Problem 2: I briefly mentioned the issue with having old repositories installed, well lets just think for a moment what that means… At the time of writing this article there are 609 Kodi repositories scanned into the Add-on Portal library and 84 of those are now dead, no longer being maintained. Thousands of users still have those repositories installed and have no idea what a security issue that is. Kodi is continually checking these repositories to see if anything needs updating and luckily at the moment it’s just hitting empty pages, however what if a hacker decides to buy one of the domains these repo’s are linking to? Well they would suddenly have full unrestricted access to hundreds of thousands of users systems and could push any malicious code they wanted. Having your system wiped would be the least of your problems at this point!

What Can I Do To Prevent This?

Well luckily at the moment I’m not aware of any publicly released content that’s specifically designed for malicious intent, that’s not to say it’s not already out there but I personally haven’t come across anything. There has been a worrying trend of add-ons performing tasks outside of their installation path though, some are innocent and give warnings of what they are about to do but there have already been some deliberately deleting other add-ons. If you have content installed by a developer who’s done something like this you may want to seriously re-consider just how trustworthy they are and whether that’s the sort of person you want to grant full system access to.

There is some good news for all you lovely Kodi users out there though… As soon as I started to think about the serious security flaws (and I’ve really only just touched on the subject) I realised something needed to be done so I dropped all other priorities this week and focused on a security based add-on for Kodi. The Add-on Portal has had some work done to it and as that’s the largest index of add-ons in the world we can use that as a master “library” to check against. For the most part it’s automated and the new Security Shield add-on will notify you of anything on your system that’s depreciated but as with all good AV systems it also has a community based side to it. You can submit details on the forum of any add-ons you’ve found to be containing harmful code and so long as the team have sufficient proof and are all in agreement the questionable add-on can be flagged as potentially dangerous. When you run a scan using the Security Shield add-on full details will appear of why certain items have been flagged and it’s the users decision as to whether or not they want to quarantine the items and the items can even be added to your local whitelist so they don’t appear in any future scans. Full details will be coming soon but you can find the add-on in the noobsandnerds repository.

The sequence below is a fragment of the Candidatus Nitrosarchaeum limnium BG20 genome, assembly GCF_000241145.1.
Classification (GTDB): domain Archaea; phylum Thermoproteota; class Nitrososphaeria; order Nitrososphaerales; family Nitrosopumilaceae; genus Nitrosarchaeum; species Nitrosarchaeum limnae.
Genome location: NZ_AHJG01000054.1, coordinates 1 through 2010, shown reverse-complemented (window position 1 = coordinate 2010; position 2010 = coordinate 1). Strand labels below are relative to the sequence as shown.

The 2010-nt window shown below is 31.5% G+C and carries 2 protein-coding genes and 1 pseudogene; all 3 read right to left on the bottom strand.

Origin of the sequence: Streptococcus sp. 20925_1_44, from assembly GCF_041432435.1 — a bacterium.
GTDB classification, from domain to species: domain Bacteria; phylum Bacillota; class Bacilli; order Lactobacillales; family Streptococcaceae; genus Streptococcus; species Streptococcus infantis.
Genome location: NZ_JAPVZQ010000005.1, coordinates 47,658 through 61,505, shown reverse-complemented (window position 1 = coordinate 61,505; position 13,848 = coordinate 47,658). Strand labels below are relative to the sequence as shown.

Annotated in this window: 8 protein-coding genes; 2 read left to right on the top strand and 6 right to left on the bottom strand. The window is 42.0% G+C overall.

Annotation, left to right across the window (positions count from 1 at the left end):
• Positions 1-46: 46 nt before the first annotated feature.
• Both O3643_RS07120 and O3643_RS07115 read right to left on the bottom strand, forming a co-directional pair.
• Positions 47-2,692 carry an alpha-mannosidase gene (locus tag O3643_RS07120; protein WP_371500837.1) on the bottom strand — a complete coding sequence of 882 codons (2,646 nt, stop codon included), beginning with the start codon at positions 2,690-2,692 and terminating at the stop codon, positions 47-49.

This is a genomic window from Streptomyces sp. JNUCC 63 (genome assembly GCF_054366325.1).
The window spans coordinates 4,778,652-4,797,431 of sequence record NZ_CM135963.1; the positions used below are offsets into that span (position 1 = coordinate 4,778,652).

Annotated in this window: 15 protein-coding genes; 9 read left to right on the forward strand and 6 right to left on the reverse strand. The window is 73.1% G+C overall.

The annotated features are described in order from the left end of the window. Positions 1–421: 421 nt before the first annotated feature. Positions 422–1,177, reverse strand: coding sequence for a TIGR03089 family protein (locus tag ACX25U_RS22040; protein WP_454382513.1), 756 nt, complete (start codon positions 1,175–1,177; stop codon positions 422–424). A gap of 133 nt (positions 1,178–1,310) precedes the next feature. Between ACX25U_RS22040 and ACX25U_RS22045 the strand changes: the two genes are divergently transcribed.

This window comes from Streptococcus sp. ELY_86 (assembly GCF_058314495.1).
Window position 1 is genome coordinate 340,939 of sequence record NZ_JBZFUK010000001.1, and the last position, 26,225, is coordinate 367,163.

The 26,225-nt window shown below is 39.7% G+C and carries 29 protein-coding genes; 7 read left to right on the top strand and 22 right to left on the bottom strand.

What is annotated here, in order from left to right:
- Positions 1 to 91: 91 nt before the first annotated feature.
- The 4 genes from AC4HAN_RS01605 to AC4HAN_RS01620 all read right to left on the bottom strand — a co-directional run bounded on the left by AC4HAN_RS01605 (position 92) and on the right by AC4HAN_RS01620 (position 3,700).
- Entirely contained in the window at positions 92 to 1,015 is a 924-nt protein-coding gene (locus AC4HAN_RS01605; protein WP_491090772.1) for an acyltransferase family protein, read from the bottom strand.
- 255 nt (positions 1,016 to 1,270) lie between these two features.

Final Thought:

I doubt anyone in the various Kodi communities will have anything bad to say about the new Security Shield add-on as it’s a very much needed and well overdue addition, however if you do hear of a developer trying to bad-mouth it I would highly suggest checking the code in their add-ons. The only people that should have a problem with this software is those that have something to hide and as we all know there’s plenty of hidden agendas in the community at the moment! The add-on uses a combination of automated system tasks to deduce what could potentially be harmful and there is certainly nobody here making up some list of good/bad add-ons. If you’re worried about some of the add-ons being picked up as “services” on your Kodi install please contact the developer who should be more than happy to explain why they’ve added a service. If you can’t get a reply from the developer feel free to post details on the forum here and I will be more than happy to look through the code for you. If any developers out there would like to add comments to the Add-on Portal as to why a specific add-on has a service running you can notify one of the team who will be more than happy to add the details for you.

Be safe everyone and please do be extra vigilant when installing content on your system, only install from sources you know you can trust – if it’s not in the official Kodi repository you’re taking a risk. I can vouch for the noobsandnerds repo and I would hope those of you that know me already know everything I do is for the benefit of the community but at the end of the day it is a “third party” repository so if you don’t know me or aren’t familiar with noobsandnerds make sure you do your homework and check before installing :).